by Jason Hoffman Please

Vandolah began its life as a studio band, recording on a 4-track tape machine in 1999. Five years, several releases and an upgrade to a digital studio later the band has honed their sound and production skills to professional quality. And so it is with Please, a collection of 12 very cohesive songs in the soft, sad, indie-rock vein of Wilco and their ilk. As this release holds together so well as an album (as opposed to a series of songs stuck together with mucilage) let’s run down this bad boy in order, eh?

“Red Giant” starts everything off with an accordion-like drone, light acoustic guitar and world-weary vocals in a song that reminds me of Floyd’s “Goodbye Cruel World.” “Red Giant” segues nicely into “Not Gonna Do It Again,” with varied guitar patterns (one of which dredges up images of “Hotel California”), simple organ, and more regret couched in a very memorable melody. “Monoman” sets nice contrast with overdriven guitars by Dan Gruenke, Kyle Stevenson on full drum kit and a body moving slow groove, accenting the EQ’d vocals with lots of nice electronic sound touches. Unusual stereo slapback effects set “Sleep Will Never Come,” another moody song backed by light organ, while “Gravity Is King” sports a western guitar and lamenting lead vocals by songwriter Mark Hutchins plus some nice vocal harmonies at opportune moments.

“Hovercraft Now!” is the only song recorded at Monastic Chambers and incidentally was selected for the latest Essentials compilation. This upbeat ditty has a great swagger carried by the guitars, an uplifting chorus melody with candy-sweet vocal harmonies and a George Harrison feel in the tasty, extras-laden bridge. Quivering guitars and a slow, regretful melody make “New Mistakes” sound like lonely cowboy music, while “Niagra Falls” revels in tonal variety, Ringo drums, a great pop-rock melody and masterful bass playing by Darren Monroe. Drum machine clicks open and permeate “One-Trick Snowman,” which unfortunately detract from an otherwise excellent and mournful song. “Old Man Shuffle” is about a weary stunt man at the end of his career, augmented by slide guitar and shimmering guitars that mirror his failing body. Paraphrasing Lennon with “We all shine on like a terrible sun,” “All Shine On” is an exercise in resignation, juxtaposing the harmonized, yet beaten vocals against a glossy 12-string guitar. The album ends on “Six-Story Sky,” a surprisingly uptempo number where Hutchins sings of a stunt man who hopes his son won’t follow in his broken footsteps via a very catchy melody.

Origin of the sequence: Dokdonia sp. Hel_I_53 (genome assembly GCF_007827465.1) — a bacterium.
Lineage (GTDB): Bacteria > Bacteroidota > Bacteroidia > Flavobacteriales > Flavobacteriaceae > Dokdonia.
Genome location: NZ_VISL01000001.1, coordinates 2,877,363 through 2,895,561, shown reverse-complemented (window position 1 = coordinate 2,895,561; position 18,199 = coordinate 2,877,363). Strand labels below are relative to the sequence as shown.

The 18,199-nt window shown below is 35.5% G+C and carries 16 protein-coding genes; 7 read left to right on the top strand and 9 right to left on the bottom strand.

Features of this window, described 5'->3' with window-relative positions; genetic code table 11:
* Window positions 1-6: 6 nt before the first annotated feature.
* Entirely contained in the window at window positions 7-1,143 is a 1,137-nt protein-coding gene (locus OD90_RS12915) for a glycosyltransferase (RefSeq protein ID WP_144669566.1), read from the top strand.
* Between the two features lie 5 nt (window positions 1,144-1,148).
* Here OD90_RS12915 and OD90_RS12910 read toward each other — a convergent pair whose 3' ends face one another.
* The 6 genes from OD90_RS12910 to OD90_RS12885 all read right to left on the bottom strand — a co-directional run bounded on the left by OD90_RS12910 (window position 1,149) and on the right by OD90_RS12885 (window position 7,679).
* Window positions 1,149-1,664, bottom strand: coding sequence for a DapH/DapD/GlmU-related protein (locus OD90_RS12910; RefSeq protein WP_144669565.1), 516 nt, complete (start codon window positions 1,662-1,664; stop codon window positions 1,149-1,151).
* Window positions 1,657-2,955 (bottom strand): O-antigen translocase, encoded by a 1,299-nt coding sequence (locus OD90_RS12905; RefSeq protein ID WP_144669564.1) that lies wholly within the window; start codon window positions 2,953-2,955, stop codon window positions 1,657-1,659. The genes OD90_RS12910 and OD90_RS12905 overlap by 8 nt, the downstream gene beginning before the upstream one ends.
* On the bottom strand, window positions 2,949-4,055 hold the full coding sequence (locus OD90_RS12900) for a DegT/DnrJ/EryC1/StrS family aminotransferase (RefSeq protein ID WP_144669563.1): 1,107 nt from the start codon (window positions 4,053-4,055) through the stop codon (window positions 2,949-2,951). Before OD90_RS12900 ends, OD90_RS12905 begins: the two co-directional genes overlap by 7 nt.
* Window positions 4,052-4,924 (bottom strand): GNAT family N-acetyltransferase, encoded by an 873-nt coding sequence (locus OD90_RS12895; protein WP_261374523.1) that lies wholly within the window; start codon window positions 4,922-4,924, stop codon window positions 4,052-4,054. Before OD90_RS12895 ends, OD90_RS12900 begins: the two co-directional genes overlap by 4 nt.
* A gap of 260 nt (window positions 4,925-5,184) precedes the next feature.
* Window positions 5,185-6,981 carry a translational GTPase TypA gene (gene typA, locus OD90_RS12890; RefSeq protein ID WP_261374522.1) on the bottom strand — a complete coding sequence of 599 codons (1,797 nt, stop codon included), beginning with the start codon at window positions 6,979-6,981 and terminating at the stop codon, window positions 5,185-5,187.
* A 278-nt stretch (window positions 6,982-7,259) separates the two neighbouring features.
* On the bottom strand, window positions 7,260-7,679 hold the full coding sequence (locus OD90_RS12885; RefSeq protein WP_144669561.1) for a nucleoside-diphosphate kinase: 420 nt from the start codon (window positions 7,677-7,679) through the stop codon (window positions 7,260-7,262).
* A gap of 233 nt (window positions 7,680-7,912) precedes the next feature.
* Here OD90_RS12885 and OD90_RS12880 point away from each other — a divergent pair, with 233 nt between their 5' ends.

What more can I say except that this is one of the most stunning projects I’ve heard come out of Fort Wayne? Everything from the songwriting to the production to the artwork makes me perspire in amazement and inspires me to greater challenges, the way great art should. Take your hovercraft to your local Wooden Nickel and experience this one for yourself, now!

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